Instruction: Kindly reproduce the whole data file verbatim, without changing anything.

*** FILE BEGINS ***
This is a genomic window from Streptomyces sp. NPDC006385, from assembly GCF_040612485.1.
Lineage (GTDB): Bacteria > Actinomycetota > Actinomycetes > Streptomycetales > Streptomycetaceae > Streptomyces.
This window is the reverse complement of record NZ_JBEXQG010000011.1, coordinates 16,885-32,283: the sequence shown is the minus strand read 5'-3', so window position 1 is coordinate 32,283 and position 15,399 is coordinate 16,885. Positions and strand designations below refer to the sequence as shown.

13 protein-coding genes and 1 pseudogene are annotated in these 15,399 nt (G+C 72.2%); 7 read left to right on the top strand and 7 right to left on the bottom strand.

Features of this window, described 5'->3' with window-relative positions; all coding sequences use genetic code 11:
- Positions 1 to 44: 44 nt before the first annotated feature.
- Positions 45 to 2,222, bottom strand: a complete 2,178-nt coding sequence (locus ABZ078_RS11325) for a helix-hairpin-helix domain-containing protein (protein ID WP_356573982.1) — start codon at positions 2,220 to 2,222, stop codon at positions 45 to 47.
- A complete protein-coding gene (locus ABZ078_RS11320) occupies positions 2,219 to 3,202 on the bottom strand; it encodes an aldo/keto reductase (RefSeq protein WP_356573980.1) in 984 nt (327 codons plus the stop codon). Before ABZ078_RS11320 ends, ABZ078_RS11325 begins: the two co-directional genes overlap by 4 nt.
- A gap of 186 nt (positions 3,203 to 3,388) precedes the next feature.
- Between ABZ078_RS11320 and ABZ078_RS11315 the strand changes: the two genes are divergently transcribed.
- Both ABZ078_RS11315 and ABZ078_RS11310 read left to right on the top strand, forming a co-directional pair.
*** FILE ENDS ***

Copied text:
This is a genomic window from Streptomyces sp. NPDC006385, from assembly GCF_040612485.1.
Lineage (GTDB): Bacteria > Actinomycetota > Actinomycetes > Streptomycetales > Streptomycetaceae > Streptomyces.
This window is the reverse complement of record NZ_JBEXQG010000011.1, coordinates 16,885-32,283: the sequence shown is the minus strand read 5'-3', so window position 1 is coordinate 32,283 and position 15,399 is coordinate 16,885. Positions and strand designations below refer to the sequence as shown.

13 protein-coding genes and 1 pseudogene are annotated in these 15,399 nt (G+C 72.2%); 7 read left to right on the top strand and 7 right to left on the bottom strand.

Features of this window, described 5'->3' with window-relative positions; all coding sequences use genetic code 11:
- Positions 1 to 44: 44 nt before the first annotated feature.
- Positions 45 to 2,222, bottom strand: a complete 2,178-nt coding sequence (locus ABZ078_RS11325) for a helix-hairpin-helix domain-containing protein (protein ID WP_356573982.1) — start codon at positions 2,220 to 2,222, stop codon at positions 45 to 47.
- A complete protein-coding gene (locus ABZ078_RS11320) occupies positions 2,219 to 3,202 on the bottom strand; it encodes an aldo/keto reductase (RefSeq protein WP_356573980.1) in 984 nt (327 codons plus the stop codon). Before ABZ078_RS11320 ends, ABZ078_RS11325 begins: the two co-directional genes overlap by 4 nt.
- A gap of 186 nt (positions 3,203 to 3,388) precedes the next feature.
- Between ABZ078_RS11320 and ABZ078_RS11315 the strand changes: the two genes are divergently transcribed.
- Both ABZ078_RS11315 and ABZ078_RS11310 read left to right on the top strand, forming a co-directional pair.